Magic mushrooms “take a while to kick in,” we learn — just like this season. As in a French farce, Hank is finding a woman behind every door, but not yet the woman he’s looking for. Or is that just the excuse he uses to keep moving on?
We start with Prof. Moody in a faculty meeting, daydreaming about one of his students topless and working a stripper pole. (This is Eva Amurri, Susan Sarandon’s daughter, and she inherited both her mother’s soulful eyes and her rack circa The Rocky Horror Picture Show.) Called on for an opinion about something related to higher education, Hank deflects the question to a tweedy, bow-tied table mate whom he dubs “Ezra Pound.” That’s cable’s appeal in a nutshell: pole-dancing and obscure ex-pat intellectual references.
Ordered to attend a faculty and grad students fall mixer, Hank decides to make it a night with Becca instead. His new parenting plan boils down to Guitar Hero and “If we never leave the house, nothing bad can ever happen.” She calls her mom in New York: “This man is ruining my life!” she bleats. Defeated, he drives her to her friend’s house, also the site of the faculty fête. “Don’t get too hammered,” she begs. “Don’t put daddy in a corner!” he replies, and then spends the rest of the night cornered by women who want something from him.
The core of the ep — indeed, the season so far — is Hank’s speech to the dean’s wife, Felicia. She says she’d like to fix him up. “That’s a fool’s errand,” he answers, master of understatement. He doesn’t need help to find lovers: “That’s my purgatory, really … All women are (beautiful) in one way or another. There’s something about every damn one of you — a smile, a curve, a secret. You ladies really are the most amazing creatures. My life’s work.” So what’s so bad about that? The morning after, he explains, he’s hit by “the hangover and the realization that I’m not quite as available as I thought I was the night before.”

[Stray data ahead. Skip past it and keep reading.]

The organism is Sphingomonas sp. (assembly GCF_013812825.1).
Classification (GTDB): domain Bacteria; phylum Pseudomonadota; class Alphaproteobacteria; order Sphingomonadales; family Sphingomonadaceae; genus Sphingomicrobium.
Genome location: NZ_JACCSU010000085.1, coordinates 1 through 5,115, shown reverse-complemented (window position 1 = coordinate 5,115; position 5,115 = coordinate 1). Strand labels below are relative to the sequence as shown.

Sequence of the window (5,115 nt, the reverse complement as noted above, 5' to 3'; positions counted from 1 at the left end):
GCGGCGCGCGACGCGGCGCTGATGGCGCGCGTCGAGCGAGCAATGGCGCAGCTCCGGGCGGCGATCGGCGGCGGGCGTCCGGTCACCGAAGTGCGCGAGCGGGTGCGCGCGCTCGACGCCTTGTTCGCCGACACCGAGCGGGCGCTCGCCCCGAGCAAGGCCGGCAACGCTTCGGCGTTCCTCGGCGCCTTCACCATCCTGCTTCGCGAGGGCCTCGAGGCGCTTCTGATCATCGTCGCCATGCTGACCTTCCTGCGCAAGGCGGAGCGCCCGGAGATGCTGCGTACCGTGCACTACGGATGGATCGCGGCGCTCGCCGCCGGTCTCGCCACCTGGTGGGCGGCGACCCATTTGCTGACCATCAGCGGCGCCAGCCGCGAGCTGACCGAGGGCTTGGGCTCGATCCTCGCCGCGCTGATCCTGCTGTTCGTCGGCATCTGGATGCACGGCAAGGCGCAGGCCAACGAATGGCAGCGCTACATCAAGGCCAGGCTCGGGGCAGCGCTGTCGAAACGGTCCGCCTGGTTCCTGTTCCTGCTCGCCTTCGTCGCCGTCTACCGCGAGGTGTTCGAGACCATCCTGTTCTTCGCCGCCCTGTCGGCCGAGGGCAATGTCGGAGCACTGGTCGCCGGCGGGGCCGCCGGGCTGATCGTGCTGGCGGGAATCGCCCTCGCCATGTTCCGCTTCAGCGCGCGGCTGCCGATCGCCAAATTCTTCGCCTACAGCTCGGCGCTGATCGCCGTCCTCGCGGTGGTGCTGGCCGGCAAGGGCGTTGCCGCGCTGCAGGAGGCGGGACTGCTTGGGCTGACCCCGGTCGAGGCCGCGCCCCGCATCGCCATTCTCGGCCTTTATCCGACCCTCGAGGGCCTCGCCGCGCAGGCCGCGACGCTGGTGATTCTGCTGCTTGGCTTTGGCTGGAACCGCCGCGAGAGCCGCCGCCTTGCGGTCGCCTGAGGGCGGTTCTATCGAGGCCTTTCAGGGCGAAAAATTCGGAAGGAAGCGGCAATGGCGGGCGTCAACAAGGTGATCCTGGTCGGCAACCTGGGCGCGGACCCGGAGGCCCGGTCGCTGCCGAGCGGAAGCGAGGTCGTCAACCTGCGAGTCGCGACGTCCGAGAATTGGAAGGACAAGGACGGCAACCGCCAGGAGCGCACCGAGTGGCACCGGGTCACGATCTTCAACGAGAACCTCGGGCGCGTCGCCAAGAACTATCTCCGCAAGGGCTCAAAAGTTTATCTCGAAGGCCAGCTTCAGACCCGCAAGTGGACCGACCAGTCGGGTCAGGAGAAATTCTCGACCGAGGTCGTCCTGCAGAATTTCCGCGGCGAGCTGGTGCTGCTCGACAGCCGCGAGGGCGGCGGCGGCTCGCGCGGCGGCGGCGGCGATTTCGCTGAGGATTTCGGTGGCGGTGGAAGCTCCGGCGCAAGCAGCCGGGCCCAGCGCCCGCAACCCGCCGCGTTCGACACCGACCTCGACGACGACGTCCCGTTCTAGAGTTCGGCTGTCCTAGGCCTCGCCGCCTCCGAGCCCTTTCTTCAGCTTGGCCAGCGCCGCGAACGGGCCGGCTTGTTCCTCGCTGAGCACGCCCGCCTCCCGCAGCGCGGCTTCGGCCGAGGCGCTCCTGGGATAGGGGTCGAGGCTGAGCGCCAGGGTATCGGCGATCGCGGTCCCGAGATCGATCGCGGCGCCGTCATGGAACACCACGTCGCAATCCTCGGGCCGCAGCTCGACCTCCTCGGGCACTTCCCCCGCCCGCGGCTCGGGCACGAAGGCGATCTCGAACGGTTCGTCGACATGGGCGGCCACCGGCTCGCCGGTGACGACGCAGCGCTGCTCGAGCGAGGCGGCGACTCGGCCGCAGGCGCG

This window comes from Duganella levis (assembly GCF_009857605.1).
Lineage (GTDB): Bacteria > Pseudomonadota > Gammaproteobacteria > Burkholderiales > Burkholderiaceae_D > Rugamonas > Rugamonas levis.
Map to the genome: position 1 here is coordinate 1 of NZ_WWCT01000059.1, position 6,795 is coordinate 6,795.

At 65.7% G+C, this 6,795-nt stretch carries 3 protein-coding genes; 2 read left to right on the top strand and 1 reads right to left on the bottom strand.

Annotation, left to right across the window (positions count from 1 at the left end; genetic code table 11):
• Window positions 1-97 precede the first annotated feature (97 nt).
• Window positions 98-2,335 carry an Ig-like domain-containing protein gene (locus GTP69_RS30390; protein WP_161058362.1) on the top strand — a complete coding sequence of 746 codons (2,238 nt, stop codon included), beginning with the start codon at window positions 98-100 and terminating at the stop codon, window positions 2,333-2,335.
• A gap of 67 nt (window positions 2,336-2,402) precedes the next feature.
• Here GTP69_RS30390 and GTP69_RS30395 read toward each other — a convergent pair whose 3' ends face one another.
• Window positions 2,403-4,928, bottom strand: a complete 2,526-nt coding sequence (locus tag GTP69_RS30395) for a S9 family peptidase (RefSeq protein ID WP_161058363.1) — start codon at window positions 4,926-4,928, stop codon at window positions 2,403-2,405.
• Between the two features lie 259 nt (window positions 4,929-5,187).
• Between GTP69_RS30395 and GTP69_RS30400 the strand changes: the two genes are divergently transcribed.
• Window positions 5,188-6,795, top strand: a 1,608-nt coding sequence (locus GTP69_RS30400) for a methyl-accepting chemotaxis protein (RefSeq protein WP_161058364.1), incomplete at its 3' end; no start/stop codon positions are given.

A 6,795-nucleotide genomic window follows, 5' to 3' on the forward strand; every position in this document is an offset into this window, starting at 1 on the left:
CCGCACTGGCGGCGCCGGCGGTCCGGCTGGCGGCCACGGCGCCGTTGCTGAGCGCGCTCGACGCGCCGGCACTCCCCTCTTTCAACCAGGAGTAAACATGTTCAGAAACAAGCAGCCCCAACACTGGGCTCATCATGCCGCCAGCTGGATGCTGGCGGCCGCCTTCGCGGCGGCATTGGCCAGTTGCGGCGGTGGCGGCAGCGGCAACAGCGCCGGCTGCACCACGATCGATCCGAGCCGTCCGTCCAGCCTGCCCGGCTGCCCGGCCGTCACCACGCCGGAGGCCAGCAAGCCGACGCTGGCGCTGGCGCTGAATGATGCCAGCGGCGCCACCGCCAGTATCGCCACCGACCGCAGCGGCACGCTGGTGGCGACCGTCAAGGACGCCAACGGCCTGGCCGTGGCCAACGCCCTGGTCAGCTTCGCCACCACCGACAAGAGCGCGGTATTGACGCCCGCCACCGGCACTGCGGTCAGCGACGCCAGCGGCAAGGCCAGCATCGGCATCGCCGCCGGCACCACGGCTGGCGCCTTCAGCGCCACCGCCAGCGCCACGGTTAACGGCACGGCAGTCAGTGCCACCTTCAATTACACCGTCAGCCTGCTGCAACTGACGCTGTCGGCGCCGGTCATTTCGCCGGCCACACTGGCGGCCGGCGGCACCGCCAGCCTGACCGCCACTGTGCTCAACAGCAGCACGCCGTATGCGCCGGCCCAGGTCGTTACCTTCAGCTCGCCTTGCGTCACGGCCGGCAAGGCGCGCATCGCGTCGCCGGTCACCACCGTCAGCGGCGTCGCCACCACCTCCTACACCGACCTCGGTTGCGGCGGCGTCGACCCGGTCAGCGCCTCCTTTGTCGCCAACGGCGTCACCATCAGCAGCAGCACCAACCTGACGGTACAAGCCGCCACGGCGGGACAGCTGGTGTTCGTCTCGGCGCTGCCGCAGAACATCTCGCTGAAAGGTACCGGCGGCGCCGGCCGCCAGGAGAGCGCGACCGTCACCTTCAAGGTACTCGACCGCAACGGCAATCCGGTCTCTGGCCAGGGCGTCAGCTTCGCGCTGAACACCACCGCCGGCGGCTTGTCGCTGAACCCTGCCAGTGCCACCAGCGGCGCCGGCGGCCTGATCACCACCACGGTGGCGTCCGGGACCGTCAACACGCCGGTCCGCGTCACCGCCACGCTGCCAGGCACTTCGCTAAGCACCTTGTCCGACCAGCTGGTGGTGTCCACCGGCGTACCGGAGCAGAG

Felicia’s so moved by this eloquent “tragic philanderer” argument that she ends up in his arms — only to be interrupted by Jackie, who tells him later that he could have done better, with her. If this wasn’t enough activity for one dull faculty cocktail party, Hank also has sex with his flustered teaching assistant on the dean’s desk. And Becca secretly tries ‘shrooms.
Elsewhere in Hollywood, Rick Springfield, in a guest-star turn, lunches with Sue and Charlie. He’s looking pretty good for age 60. He and Sue talk about their history of sex and doing coke off each other’s asses. Turning profane on Californication is actually a good career move for Springfield, who’s been doing cruise-ship excursions with soap stars and his mother. Charlie lands him as a client with a strategy that consists of finding his The Wrestler. “Get an Oscar nom for playing an addict, a cripple, a retard, whatever,” he pitches, and a deal is struck. Charlie calls Marcy to celebrate, but she declines, then heads to his office anyway with champagne. Behind another door she finds Sue, mid-coitus with an unseen man. “Charlie Runkle, are you inside that woman?!” she cries. It is not a happy reunion.
So, for all the beautiful women in his life, Hank ends the night (adorably) in a Yale-blue snuggie, alone with Charlie, bemoaning the mistakes they’ve made and the two women they miss terribly. “Next year, my Hebrew brother,” he tells Charlie, “next year in Jerusalem.”